I currently haven't taken a full 3 day avy course, but I will before I spend any time in potentially high danger conditions. I also will not go without a beacon, probe, and shovel, or with people without the proper gear or training. If my life is on the line, I want people searching for me with the proper gear and training, because I will only have minutes. I also need to be trained as an effective searcher to help anyone in my group that may be buried. Wilderness Medical Society hypothermia protocols specific to avalanche burial give you 30 minutes under the most ideal conditions: air pocket, no severe trauma, and core temp still above 90f/32c. In reality, without an Avalung or BCA Float pack, your chances of survival after more than 5 minutes of burial are slim. Just ask a good friend of mine who has pulled people both dead and alive from avalanches. 5 minutes, both times, and the one who lived had an Avalung.
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Re: This is kind of disturbing.

Postby nebclimber » Tue May 29, 2012 6:32 pm

My dog has worn a beacon that only transmits when traveling with me in potential avalanche terrain. I have also used it in a controlled setting to practice searches.
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Re: This is kind of disturbing.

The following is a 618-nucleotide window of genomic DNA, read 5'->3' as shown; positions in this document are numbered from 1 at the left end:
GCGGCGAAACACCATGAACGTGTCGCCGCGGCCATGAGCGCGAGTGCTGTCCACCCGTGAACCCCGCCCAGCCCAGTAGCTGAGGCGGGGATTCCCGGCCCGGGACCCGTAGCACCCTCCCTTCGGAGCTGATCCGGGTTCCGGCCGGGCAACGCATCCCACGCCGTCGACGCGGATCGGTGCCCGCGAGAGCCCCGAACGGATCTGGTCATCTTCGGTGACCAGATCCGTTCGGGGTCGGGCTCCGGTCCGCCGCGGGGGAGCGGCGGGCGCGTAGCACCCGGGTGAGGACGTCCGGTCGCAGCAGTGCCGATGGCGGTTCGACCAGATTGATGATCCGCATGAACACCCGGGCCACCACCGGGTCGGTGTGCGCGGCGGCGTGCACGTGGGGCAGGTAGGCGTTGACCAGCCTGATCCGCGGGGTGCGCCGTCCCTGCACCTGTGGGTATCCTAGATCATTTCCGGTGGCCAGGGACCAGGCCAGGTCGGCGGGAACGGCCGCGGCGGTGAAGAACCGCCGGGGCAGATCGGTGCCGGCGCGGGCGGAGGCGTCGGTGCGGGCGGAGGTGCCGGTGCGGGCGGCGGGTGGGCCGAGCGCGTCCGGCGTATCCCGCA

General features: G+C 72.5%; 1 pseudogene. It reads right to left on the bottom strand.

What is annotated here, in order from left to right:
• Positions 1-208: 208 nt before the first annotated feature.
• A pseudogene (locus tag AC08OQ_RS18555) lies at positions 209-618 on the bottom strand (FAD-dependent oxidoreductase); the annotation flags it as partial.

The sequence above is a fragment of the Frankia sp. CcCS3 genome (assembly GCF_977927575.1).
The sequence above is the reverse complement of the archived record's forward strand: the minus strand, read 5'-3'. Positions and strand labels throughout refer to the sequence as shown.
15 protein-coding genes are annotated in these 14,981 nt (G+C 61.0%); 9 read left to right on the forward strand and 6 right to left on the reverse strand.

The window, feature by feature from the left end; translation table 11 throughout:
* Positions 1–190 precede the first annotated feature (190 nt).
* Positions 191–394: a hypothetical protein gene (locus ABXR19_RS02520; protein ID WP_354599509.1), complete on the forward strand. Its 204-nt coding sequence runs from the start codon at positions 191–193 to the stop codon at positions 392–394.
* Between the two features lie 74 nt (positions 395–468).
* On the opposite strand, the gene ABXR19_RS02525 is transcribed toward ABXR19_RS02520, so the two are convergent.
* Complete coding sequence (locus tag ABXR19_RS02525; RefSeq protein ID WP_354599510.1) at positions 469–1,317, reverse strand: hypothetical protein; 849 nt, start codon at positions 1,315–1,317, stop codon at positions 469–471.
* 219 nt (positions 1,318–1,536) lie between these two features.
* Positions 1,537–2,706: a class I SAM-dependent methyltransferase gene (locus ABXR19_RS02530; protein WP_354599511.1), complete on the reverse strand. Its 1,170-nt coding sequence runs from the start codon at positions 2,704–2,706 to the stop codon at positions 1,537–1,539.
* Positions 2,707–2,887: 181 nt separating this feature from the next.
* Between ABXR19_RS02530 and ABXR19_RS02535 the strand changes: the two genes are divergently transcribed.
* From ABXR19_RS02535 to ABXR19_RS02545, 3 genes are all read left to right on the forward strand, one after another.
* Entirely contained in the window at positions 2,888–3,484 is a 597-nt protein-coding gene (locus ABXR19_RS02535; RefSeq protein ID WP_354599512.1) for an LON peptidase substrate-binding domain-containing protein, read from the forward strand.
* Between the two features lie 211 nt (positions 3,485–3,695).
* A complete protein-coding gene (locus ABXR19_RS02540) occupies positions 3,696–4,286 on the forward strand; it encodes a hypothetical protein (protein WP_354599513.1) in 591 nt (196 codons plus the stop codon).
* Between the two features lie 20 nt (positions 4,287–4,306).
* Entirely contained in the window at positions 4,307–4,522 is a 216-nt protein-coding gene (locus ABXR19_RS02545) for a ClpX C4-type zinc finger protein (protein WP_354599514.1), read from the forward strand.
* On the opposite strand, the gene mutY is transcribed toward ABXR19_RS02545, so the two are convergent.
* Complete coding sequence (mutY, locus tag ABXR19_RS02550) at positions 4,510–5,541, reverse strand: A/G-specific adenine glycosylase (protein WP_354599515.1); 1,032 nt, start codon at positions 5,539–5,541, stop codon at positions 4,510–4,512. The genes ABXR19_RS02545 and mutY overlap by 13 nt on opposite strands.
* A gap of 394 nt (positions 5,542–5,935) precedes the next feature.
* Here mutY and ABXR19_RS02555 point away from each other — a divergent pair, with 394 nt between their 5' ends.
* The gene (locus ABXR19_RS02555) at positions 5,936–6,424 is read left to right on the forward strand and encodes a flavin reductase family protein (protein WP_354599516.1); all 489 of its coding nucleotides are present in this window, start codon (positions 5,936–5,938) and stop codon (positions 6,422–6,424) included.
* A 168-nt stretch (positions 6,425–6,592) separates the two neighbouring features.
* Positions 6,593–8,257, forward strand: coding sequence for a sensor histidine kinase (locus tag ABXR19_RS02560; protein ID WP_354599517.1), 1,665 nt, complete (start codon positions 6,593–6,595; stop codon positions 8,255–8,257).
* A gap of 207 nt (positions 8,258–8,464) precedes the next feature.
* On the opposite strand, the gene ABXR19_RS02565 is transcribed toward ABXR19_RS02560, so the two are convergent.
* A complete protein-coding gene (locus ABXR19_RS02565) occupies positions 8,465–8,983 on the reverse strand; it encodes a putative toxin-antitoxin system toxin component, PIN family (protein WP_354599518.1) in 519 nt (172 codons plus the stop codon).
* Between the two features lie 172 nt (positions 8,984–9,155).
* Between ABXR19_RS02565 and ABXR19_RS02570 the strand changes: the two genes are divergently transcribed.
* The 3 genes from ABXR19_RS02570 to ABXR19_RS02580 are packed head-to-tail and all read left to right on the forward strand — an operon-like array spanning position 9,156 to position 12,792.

Postby Kai » Tue May 29, 2012 11:18 pm

I prefer the avalanche poodle.

Has never failed me yet.

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Re: This is kind of disturbing.

Postby JHH60 » Thu May 31, 2012 9:50 pm

This product might be attractive to guide services. It looks like several guide services for Rainier, e.g., offer loaner beacons to their clients as part of the basic climb package but don't list avalanche training (formal or otherwise) as a prerequisite for the climb. Perhaps they cover basic beacon search techniques in their snow skills review at Camp Muir or whatever, but I think it's more likely they assume that any searching and rescuing (from avalanches, crevasses, whatever) will be done by guides. In which case a $75 device that can only be used passively might suit the guide services' needs as well as a $300+ full featured beacon.

I'm not saying I think this is a great idea. When I was working as a dive instructor there were often times when I was leading a dive and it was clear that the clients had no clue how to use their dive computers to plan maximum safe bottom time, how to figure out in advance what the minimum amount of gas they needed to get back to the surface safely if they had to do any kind of safety stops on the way up, especially if sharing gas with their buddy, or how to use a compass to navigate back to the boat. They were basically betting their lives that I knew how to do that stuff. I concluded then that I wanted to avoid situations where I didn't understand the safety procedures and was completely reliant on someone else to keep me alive.
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Re: This is kind of disturbing.

Postby ExcitableBoy » Thu May 31, 2012 11:18 pm

philoparts wrote:BCA Float pack,

These devices have been in use in Europe for about 20 years so there is a lot of statistics regarding survivability during avalanches with these things. Turns out they improve you chances of survival by something like 3%. That woman who is sponsored by BCA and was in the party BC skiing at Steven's Pass who were buried in an avallanche did a huge disservice by making such strong statements about how great these devices are. In reality she was really super lucky the bags weren't shredded by trees and she buried like everyone else.